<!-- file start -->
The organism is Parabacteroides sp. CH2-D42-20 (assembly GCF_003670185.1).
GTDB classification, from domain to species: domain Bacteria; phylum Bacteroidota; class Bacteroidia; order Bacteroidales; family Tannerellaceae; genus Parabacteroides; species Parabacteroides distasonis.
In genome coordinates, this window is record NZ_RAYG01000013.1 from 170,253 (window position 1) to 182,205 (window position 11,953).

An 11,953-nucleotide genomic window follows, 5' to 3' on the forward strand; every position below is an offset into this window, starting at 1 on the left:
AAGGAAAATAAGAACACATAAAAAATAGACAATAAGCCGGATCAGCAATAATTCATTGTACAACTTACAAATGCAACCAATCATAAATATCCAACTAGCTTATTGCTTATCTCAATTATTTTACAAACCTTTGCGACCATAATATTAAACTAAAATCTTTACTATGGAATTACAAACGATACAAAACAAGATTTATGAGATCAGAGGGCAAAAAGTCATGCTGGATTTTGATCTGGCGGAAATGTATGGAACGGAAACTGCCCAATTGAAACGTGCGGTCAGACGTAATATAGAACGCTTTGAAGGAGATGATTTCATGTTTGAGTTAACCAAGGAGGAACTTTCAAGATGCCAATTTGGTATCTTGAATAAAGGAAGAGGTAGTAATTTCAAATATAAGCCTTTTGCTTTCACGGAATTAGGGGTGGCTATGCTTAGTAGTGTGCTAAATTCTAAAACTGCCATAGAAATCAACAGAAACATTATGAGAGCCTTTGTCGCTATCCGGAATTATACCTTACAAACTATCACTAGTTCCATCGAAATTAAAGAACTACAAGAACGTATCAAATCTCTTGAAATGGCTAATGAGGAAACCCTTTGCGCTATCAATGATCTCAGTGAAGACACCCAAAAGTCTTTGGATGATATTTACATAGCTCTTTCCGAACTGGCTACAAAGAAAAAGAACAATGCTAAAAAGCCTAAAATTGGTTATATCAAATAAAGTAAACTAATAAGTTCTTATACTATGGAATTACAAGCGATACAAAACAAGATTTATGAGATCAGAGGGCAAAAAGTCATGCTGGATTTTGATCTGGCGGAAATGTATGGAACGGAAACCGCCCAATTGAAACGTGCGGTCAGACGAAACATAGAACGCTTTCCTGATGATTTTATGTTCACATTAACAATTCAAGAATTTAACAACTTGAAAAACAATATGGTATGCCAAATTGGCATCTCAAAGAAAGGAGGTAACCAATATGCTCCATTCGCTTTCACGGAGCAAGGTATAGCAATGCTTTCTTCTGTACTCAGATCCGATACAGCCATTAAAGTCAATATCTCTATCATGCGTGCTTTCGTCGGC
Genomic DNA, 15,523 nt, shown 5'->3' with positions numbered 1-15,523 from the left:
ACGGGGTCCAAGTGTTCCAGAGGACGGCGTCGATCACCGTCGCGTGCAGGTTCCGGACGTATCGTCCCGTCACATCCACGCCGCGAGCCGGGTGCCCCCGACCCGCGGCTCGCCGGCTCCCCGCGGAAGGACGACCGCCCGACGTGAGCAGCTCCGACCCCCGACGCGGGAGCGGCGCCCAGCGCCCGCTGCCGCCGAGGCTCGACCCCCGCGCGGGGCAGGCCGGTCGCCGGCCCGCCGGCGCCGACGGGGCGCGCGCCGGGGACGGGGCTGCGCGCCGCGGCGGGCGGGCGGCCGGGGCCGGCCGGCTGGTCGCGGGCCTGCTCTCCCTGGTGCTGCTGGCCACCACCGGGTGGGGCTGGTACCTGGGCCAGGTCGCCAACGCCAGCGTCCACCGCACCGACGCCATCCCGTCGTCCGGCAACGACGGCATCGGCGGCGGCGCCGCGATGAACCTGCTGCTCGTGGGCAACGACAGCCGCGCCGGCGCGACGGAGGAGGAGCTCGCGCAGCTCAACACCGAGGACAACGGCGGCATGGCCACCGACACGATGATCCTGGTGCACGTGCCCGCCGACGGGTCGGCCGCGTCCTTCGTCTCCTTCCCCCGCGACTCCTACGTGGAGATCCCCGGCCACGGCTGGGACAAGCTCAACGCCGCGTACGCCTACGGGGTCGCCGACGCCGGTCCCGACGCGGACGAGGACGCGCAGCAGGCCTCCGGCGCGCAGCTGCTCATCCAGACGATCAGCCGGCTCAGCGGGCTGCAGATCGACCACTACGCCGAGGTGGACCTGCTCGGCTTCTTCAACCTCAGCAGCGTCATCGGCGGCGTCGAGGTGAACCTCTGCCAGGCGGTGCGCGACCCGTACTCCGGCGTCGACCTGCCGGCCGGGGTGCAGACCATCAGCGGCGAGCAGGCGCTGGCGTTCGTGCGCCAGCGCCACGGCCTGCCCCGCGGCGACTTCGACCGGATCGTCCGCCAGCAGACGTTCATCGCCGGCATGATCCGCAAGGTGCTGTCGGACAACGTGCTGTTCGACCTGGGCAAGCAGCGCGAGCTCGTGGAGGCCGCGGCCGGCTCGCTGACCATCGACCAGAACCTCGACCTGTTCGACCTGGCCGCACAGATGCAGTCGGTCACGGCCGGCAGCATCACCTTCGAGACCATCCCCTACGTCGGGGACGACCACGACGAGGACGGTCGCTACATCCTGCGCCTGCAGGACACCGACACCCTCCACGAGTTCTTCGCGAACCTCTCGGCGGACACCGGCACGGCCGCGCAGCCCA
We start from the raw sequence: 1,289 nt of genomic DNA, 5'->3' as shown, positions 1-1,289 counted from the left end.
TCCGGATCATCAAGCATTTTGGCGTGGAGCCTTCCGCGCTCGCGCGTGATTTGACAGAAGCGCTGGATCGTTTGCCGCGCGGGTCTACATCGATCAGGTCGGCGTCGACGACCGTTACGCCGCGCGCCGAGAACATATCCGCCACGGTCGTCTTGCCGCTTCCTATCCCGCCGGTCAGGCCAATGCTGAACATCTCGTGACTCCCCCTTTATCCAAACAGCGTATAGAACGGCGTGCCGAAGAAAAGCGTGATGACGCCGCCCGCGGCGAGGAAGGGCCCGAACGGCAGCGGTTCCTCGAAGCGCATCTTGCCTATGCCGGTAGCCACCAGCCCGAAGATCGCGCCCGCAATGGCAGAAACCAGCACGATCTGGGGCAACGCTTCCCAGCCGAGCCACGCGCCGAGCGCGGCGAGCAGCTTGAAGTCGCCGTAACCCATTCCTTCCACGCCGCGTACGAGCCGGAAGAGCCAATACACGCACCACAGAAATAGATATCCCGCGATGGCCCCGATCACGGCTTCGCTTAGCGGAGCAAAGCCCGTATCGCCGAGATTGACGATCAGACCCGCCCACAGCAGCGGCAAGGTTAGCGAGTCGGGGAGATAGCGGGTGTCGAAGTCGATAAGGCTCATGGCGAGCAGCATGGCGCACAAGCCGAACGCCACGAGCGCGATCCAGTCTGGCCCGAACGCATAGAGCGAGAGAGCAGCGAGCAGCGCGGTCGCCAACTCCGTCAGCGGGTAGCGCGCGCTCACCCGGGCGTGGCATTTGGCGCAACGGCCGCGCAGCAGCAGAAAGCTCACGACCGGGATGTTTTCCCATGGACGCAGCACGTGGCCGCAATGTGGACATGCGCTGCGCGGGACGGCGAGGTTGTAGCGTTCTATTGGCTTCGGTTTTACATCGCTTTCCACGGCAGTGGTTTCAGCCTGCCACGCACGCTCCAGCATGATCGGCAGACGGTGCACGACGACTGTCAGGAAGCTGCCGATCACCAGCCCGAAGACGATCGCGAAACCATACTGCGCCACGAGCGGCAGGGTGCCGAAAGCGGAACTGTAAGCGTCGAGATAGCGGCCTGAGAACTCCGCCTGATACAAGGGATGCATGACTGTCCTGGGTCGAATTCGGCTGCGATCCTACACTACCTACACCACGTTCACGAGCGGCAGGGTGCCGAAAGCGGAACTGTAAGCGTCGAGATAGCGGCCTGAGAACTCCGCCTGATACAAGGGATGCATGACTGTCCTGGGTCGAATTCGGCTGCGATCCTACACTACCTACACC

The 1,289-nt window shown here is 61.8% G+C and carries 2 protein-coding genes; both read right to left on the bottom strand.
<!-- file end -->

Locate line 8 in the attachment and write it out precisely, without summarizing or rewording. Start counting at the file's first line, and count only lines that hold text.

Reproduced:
We start from the raw sequence: 1,289 nt of genomic DNA, 5'->3' as shown, positions 1-1,289 counted from the left end.